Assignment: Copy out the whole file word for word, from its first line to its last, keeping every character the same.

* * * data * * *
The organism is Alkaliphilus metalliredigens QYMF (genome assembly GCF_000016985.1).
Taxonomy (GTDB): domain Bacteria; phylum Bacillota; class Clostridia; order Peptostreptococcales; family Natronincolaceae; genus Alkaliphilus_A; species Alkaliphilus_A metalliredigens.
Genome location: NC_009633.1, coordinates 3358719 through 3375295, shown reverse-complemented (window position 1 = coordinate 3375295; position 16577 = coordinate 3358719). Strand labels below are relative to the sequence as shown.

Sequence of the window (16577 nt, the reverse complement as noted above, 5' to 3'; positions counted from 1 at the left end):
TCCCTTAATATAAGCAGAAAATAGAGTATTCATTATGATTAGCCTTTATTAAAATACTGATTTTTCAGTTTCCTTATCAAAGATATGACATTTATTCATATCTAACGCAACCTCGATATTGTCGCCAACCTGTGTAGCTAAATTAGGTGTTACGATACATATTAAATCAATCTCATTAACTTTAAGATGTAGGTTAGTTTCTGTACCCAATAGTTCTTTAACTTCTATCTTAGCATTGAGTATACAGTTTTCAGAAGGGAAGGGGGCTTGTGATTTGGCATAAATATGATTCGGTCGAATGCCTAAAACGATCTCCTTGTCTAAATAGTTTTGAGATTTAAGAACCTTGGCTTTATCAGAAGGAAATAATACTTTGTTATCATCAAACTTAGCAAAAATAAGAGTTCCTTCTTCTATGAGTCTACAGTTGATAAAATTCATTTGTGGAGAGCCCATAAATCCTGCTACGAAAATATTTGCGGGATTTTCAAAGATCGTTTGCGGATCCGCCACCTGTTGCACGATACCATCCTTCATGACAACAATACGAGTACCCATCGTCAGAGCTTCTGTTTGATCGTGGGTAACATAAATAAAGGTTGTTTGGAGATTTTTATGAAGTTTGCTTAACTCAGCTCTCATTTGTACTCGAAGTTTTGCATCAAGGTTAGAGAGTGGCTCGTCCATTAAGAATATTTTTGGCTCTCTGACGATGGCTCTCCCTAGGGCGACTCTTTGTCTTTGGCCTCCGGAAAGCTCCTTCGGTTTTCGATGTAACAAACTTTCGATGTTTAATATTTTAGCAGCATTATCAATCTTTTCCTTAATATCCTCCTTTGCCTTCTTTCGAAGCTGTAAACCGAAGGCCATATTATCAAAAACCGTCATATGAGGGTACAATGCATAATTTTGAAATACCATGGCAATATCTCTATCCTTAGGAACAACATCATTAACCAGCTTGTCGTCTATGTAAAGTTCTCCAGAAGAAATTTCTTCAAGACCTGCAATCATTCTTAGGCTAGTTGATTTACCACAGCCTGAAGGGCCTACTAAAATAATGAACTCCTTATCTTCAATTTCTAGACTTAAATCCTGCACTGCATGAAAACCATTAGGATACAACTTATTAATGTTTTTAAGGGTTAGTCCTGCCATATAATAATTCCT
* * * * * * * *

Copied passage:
The organism is Alkaliphilus metalliredigens QYMF (genome assembly GCF_000016985.1).
Taxonomy (GTDB): domain Bacteria; phylum Bacillota; class Clostridia; order Peptostreptococcales; family Natronincolaceae; genus Alkaliphilus_A; species Alkaliphilus_A metalliredigens.
Genome location: NC_009633.1, coordinates 3358719 through 3375295, shown reverse-complemented (window position 1 = coordinate 3375295; position 16577 = coordinate 3358719). Strand labels below are relative to the sequence as shown.

Sequence of the window (16577 nt, the reverse complement as noted above, 5' to 3'; positions counted from 1 at the left end):
TCCCTTAATATAAGCAGAAAATAGAGTATTCATTATGATTAGCCTTTATTAAAATACTGATTTTTCAGTTTCCTTATCAAAGATATGACATTTATTCATATCTAACGCAACCTCGATATTGTCGCCAACCTGTGTAGCTAAATTAGGTGTTACGATACATATTAAATCAATCTCATTAACTTTAAGATGTAGGTTAGTTTCTGTACCCAATAGTTCTTTAACTTCTATCTTAGCATTGAGTATACAGTTTTCAGAAGGGAAGGGGGCTTGTGATTTGGCATAAATATGATTCGGTCGAATGCCTAAAACGATCTCCTTGTCTAAATAGTTTTGAGATTTAAGAACCTTGGCTTTATCAGAAGGAAATAATACTTTGTTATCATCAAACTTAGCAAAAATAAGAGTTCCTTCTTCTATGAGTCTACAGTTGATAAAATTCATTTGTGGAGAGCCCATAAATCCTGCTACGAAAATATTTGCGGGATTTTCAAAGATCGTTTGCGGATCCGCCACCTGTTGCACGATACCATCCTTCATGACAACAATACGAGTACCCATCGTCAGAGCTTCTGTTTGATCGTGGGTAACATAAATAAAGGTTGTTTGGAGATTTTTATGAAGTTTGCTTAACTCAGCTCTCATTTGTACTCGAAGTTTTGCATCAAGGTTAGAGAGTGGCTCGTCCATTAAGAATATTTTTGGCTCTCTGACGATGGCTCTCCCTAGGGCGACTCTTTGTCTTTGGCCTCCGGAAAGCTCCTTCGGTTTTCGATGTAACAAACTTTCGATGTTTAATATTTTAGCAGCATTATCAATCTTTTCCTTAATATCCTCCTTTGCCTTCTTTCGAAGCTGTAAACCGAAGGCCATATTATCAAAAACCGTCATATGAGGGTACAATGCATAATTTTGAAATACCATGGCAATATCTCTATCCTTAGGAACAACATCATTAACCAGCTTGTCGTCTATGTAAAGTTCTCCAGAAGAAATTTCTTCAAGACCTGCAATCATTCTTAGGCTAGTTGATTTACCACAGCCTGAAGGGCCTACTAAAATAATGAACTCCTTATCTTCAATTTCTAGACTTAAATCCTGCACTGCATGAAAACCATTAGGATACAACTTATTAATGTTTTTAAGGGTTAGTCCTGCCATATAATAATTCCT